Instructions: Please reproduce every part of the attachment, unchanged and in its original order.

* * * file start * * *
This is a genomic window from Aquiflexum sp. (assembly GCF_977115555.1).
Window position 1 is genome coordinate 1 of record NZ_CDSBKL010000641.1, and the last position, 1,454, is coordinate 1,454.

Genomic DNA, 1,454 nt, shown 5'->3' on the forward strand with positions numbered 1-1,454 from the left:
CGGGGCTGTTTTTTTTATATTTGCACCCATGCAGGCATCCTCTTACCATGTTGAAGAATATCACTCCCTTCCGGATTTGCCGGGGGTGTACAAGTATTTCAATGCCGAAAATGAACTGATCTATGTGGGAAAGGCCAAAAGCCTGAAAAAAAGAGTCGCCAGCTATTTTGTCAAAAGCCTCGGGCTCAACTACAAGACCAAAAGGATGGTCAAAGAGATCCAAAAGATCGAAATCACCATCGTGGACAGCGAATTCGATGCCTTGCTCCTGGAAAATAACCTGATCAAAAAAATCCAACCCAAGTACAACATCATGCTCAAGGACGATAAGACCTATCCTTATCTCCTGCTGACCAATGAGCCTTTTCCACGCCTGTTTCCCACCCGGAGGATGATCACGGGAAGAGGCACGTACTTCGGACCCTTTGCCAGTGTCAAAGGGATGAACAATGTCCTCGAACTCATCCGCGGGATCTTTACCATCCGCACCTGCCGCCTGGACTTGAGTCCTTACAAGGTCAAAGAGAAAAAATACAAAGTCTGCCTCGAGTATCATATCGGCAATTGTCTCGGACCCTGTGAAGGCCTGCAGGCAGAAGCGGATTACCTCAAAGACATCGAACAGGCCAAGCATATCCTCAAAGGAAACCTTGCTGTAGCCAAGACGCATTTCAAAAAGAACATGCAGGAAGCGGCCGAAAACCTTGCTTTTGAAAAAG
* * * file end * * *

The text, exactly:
This is a genomic window from Aquiflexum sp. (assembly GCF_977115555.1).
Window position 1 is genome coordinate 1 of record NZ_CDSBKL010000641.1, and the last position, 1,454, is coordinate 1,454.

Genomic DNA, 1,454 nt, shown 5'->3' on the forward strand with positions numbered 1-1,454 from the left:
CGGGGCTGTTTTTTTTATATTTGCACCCATGCAGGCATCCTCTTACCATGTTGAAGAATATCACTCCCTTCCGGATTTGCCGGGGGTGTACAAGTATTTCAATGCCGAAAATGAACTGATCTATGTGGGAAAGGCCAAAAGCCTGAAAAAAAGAGTCGCCAGCTATTTTGTCAAAAGCCTCGGGCTCAACTACAAGACCAAAAGGATGGTCAAAGAGATCCAAAAGATCGAAATCACCATCGTGGACAGCGAATTCGATGCCTTGCTCCTGGAAAATAACCTGATCAAAAAAATCCAACCCAAGTACAACATCATGCTCAAGGACGATAAGACCTATCCTTATCTCCTGCTGACCAATGAGCCTTTTCCACGCCTGTTTCCCACCCGGAGGATGATCACGGGAAGAGGCACGTACTTCGGACCCTTTGCCAGTGTCAAAGGGATGAACAATGTCCTCGAACTCATCCGCGGGATCTTTACCATCCGCACCTGCCGCCTGGACTTGAGTCCTTACAAGGTCAAAGAGAAAAAATACAAAGTCTGCCTCGAGTATCATATCGGCAATTGTCTCGGACCCTGTGAAGGCCTGCAGGCAGAAGCGGATTACCTCAAAGACATCGAACAGGCCAAGCATATCCTCAAAGGAAACCTTGCTGTAGCCAAGACGCATTTCAAAAAGAACATGCAGGAAGCGGCCGAAAACCTTGCTTTTGAAAAAG